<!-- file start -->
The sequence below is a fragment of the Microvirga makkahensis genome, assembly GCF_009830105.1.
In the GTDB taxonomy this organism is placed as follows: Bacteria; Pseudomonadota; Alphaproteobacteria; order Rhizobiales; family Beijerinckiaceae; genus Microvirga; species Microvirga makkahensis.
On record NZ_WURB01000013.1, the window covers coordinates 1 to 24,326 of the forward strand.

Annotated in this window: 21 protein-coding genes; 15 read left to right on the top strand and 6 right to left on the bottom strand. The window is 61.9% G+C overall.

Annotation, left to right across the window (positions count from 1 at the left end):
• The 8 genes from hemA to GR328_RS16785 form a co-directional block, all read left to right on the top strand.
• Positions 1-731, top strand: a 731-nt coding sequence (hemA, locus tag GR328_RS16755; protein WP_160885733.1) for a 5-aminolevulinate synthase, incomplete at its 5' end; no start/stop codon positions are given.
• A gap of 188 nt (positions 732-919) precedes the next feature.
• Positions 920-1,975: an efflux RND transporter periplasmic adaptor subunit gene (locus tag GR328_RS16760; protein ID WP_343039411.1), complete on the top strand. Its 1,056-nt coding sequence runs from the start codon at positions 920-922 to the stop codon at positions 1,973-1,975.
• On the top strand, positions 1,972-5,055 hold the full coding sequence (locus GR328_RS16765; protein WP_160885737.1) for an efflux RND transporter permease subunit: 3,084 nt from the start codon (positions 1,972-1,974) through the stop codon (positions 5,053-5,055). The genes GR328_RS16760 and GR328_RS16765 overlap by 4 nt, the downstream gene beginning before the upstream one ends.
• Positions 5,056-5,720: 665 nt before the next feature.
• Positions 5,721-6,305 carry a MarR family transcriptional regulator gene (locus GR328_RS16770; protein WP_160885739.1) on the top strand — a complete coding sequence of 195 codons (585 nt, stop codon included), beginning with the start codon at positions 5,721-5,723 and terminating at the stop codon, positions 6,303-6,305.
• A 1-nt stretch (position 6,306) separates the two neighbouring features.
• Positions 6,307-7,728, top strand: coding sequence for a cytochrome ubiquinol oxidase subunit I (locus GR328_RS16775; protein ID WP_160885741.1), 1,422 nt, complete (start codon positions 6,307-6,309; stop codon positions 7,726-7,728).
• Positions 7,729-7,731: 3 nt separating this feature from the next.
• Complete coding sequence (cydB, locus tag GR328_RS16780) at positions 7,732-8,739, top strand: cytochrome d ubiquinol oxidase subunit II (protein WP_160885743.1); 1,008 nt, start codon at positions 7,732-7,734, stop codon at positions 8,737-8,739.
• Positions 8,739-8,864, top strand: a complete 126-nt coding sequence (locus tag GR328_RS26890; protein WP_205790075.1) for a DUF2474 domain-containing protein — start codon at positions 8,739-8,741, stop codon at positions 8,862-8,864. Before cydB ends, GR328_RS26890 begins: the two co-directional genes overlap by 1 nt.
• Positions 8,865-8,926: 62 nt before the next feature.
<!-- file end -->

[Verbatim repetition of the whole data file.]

The sequence below is a fragment of the Microvirga makkahensis genome, assembly GCF_009830105.1.
In the GTDB taxonomy this organism is placed as follows: Bacteria; Pseudomonadota; Alphaproteobacteria; order Rhizobiales; family Beijerinckiaceae; genus Microvirga; species Microvirga makkahensis.
On record NZ_WURB01000013.1, the window covers coordinates 1 to 24,326 of the forward strand.

Annotated in this window: 21 protein-coding genes; 15 read left to right on the top strand and 6 right to left on the bottom strand. The window is 61.9% G+C overall.

Annotation, left to right across the window (positions count from 1 at the left end):
• The 8 genes from hemA to GR328_RS16785 form a co-directional block, all read left to right on the top strand.
• Positions 1-731, top strand: a 731-nt coding sequence (hemA, locus tag GR328_RS16755; protein WP_160885733.1) for a 5-aminolevulinate synthase, incomplete at its 5' end; no start/stop codon positions are given.
• A gap of 188 nt (positions 732-919) precedes the next feature.
• Positions 920-1,975: an efflux RND transporter periplasmic adaptor subunit gene (locus tag GR328_RS16760; protein ID WP_343039411.1), complete on the top strand. Its 1,056-nt coding sequence runs from the start codon at positions 920-922 to the stop codon at positions 1,973-1,975.
• On the top strand, positions 1,972-5,055 hold the full coding sequence (locus GR328_RS16765; protein WP_160885737.1) for an efflux RND transporter permease subunit: 3,084 nt from the start codon (positions 1,972-1,974) through the stop codon (positions 5,053-5,055). The genes GR328_RS16760 and GR328_RS16765 overlap by 4 nt, the downstream gene beginning before the upstream one ends.
• Positions 5,056-5,720: 665 nt before the next feature.
• Positions 5,721-6,305 carry a MarR family transcriptional regulator gene (locus GR328_RS16770; protein WP_160885739.1) on the top strand — a complete coding sequence of 195 codons (585 nt, stop codon included), beginning with the start codon at positions 5,721-5,723 and terminating at the stop codon, positions 6,303-6,305.
• A 1-nt stretch (position 6,306) separates the two neighbouring features.
• Positions 6,307-7,728, top strand: coding sequence for a cytochrome ubiquinol oxidase subunit I (locus GR328_RS16775; protein ID WP_160885741.1), 1,422 nt, complete (start codon positions 6,307-6,309; stop codon positions 7,726-7,728).
• Positions 7,729-7,731: 3 nt separating this feature from the next.
• Complete coding sequence (cydB, locus tag GR328_RS16780) at positions 7,732-8,739, top strand: cytochrome d ubiquinol oxidase subunit II (protein WP_160885743.1); 1,008 nt, start codon at positions 7,732-7,734, stop codon at positions 8,737-8,739.
• Positions 8,739-8,864, top strand: a complete 126-nt coding sequence (locus tag GR328_RS26890; protein WP_205790075.1) for a DUF2474 domain-containing protein — start codon at positions 8,739-8,741, stop codon at positions 8,862-8,864. Before cydB ends, GR328_RS26890 begins: the two co-directional genes overlap by 1 nt.
• Positions 8,865-8,926: 62 nt before the next feature.